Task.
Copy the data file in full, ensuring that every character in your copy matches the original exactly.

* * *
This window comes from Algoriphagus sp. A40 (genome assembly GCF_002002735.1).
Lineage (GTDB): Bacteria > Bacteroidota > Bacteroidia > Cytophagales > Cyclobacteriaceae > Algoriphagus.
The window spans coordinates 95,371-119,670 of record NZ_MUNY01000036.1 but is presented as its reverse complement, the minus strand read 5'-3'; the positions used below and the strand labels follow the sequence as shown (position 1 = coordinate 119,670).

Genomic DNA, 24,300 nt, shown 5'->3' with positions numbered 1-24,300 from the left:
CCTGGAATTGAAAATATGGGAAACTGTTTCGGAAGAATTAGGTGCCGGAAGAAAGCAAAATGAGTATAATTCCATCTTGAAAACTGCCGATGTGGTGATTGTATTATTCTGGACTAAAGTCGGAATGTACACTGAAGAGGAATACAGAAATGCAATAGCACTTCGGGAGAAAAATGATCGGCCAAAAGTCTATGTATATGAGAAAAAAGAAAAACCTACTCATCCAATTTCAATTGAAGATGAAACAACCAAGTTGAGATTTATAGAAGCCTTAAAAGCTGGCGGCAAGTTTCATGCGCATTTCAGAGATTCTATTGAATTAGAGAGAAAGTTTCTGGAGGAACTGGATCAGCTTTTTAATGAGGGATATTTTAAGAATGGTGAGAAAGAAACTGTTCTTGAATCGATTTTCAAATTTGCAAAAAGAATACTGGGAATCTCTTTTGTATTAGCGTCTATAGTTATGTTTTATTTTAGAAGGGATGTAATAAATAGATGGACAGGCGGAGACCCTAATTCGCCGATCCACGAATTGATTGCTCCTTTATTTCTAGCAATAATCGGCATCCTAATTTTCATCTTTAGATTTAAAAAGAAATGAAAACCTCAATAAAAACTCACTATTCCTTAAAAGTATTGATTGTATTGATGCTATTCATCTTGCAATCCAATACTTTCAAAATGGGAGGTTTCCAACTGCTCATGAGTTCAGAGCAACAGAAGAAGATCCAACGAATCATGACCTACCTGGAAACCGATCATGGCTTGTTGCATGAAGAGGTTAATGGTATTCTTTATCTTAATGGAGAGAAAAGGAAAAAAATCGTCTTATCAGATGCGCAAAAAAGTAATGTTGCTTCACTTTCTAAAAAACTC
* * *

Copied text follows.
This window comes from Algoriphagus sp. A40 (genome assembly GCF_002002735.1).
Lineage (GTDB): Bacteria > Bacteroidota > Bacteroidia > Cytophagales > Cyclobacteriaceae > Algoriphagus.
The window spans coordinates 95,371-119,670 of record NZ_MUNY01000036.1 but is presented as its reverse complement, the minus strand read 5'-3'; the positions used below and the strand labels follow the sequence as shown (position 1 = coordinate 119,670).

Genomic DNA, 24,300 nt, shown 5'->3' with positions numbered 1-24,300 from the left:
CCTGGAATTGAAAATATGGGAAACTGTTTCGGAAGAATTAGGTGCCGGAAGAAAGCAAAATGAGTATAATTCCATCTTGAAAACTGCCGATGTGGTGATTGTATTATTCTGGACTAAAGTCGGAATGTACACTGAAGAGGAATACAGAAATGCAATAGCACTTCGGGAGAAAAATGATCGGCCAAAAGTCTATGTATATGAGAAAAAAGAAAAACCTACTCATCCAATTTCAATTGAAGATGAAACAACCAAGTTGAGATTTATAGAAGCCTTAAAAGCTGGCGGCAAGTTTCATGCGCATTTCAGAGATTCTATTGAATTAGAGAGAAAGTTTCTGGAGGAACTGGATCAGCTTTTTAATGAGGGATATTTTAAGAATGGTGAGAAAGAAACTGTTCTTGAATCGATTTTCAAATTTGCAAAAAGAATACTGGGAATCTCTTTTGTATTAGCGTCTATAGTTATGTTTTATTTTAGAAGGGATGTAATAAATAGATGGACAGGCGGAGACCCTAATTCGCCGATCCACGAATTGATTGCTCCTTTATTTCTAGCAATAATCGGCATCCTAATTTTCATCTTTAGATTTAAAAAGAAATGAAAACCTCAATAAAAACTCACTATTCCTTAAAAGTATTGATTGTATTGATGCTATTCATCTTGCAATCCAATACTTTCAAAATGGGAGGTTTCCAACTGCTCATGAGTTCAGAGCAACAGAAGAAGATCCAACGAATCATGACCTACCTGGAAACCGATCATGGCTTGTTGCATGAAGAGGTTAATGGTATTCTTTATCTTAATGGAGAGAAAAGGAAAAAAATCGTCTTATCAGATGCGCAAAAAAGTAATGTTGCTTCACTTTCTAAAAAACTC